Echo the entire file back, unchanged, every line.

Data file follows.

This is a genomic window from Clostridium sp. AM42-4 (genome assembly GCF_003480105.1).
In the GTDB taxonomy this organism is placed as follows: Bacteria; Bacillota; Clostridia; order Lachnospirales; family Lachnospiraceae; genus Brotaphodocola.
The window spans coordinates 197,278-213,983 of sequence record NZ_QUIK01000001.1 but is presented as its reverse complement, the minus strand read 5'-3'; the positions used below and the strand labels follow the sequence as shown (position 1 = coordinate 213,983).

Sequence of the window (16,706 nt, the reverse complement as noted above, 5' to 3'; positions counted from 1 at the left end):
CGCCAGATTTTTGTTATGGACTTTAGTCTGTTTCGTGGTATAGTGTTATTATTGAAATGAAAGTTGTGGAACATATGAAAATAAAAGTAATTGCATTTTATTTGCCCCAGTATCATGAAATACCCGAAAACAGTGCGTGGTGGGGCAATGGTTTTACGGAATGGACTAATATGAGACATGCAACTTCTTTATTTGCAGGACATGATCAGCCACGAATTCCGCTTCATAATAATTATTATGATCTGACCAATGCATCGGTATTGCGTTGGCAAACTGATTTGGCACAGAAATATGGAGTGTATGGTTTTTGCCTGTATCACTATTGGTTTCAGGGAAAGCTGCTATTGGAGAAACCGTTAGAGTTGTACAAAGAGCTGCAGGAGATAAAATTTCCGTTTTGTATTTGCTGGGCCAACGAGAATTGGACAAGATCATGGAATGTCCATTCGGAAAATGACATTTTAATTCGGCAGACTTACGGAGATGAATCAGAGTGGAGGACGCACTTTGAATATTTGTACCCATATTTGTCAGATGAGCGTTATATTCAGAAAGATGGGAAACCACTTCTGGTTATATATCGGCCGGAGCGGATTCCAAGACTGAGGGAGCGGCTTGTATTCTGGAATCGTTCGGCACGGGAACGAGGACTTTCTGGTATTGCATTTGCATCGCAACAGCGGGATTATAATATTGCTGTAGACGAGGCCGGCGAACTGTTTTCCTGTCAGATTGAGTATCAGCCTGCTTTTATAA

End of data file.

This is a genomic window from Clostridium sp. AM42-4 (genome assembly GCF_003480105.1).
In the GTDB taxonomy this organism is placed as follows: Bacteria; Bacillota; Clostridia; order Lachnospirales; family Lachnospiraceae; genus Brotaphodocola.
The window spans coordinates 197,278-213,983 of sequence record NZ_QUIK01000001.1 but is presented as its reverse complement, the minus strand read 5'-3'; the positions used below and the strand labels follow the sequence as shown (position 1 = coordinate 213,983).

Sequence of the window (16,706 nt, the reverse complement as noted above, 5' to 3'; positions counted from 1 at the left end):
CGCCAGATTTTTGTTATGGACTTTAGTCTGTTTCGTGGTATAGTGTTATTATTGAAATGAAAGTTGTGGAACATATGAAAATAAAAGTAATTGCATTTTATTTGCCCCAGTATCATGAAATACCCGAAAACAGTGCGTGGTGGGGCAATGGTTTTACGGAATGGACTAATATGAGACATGCAACTTCTTTATTTGCAGGACATGATCAGCCACGAATTCCGCTTCATAATAATTATTATGATCTGACCAATGCATCGGTATTGCGTTGGCAAACTGATTTGGCACAGAAATATGGAGTGTATGGTTTTTGCCTGTATCACTATTGGTTTCAGGGAAAGCTGCTATTGGAGAAACCGTTAGAGTTGTACAAAGAGCTGCAGGAGATAAAATTTCCGTTTTGTATTTGCTGGGCCAACGAGAATTGGACAAGATCATGGAATGTCCATTCGGAAAATGACATTTTAATTCGGCAGACTTACGGAGATGAATCAGAGTGGAGGACGCACTTTGAATATTTGTACCCATATTTGTCAGATGAGCGTTATATTCAGAAAGATGGGAAACCACTTCTGGTTATATATCGGCCGGAGCGGATTCCAAGACTGAGGGAGCGGCTTGTATTCTGGAATCGTTCGGCACGGGAACGAGGACTTTCTGGTATTGCATTTGCATCGCAACAGCGGGATTATAATATTGCTGTAGACGAGGCCGGCGAACTGTTTTCCTGTCAGATTGAGTATCAGCCTGCTTTTATAA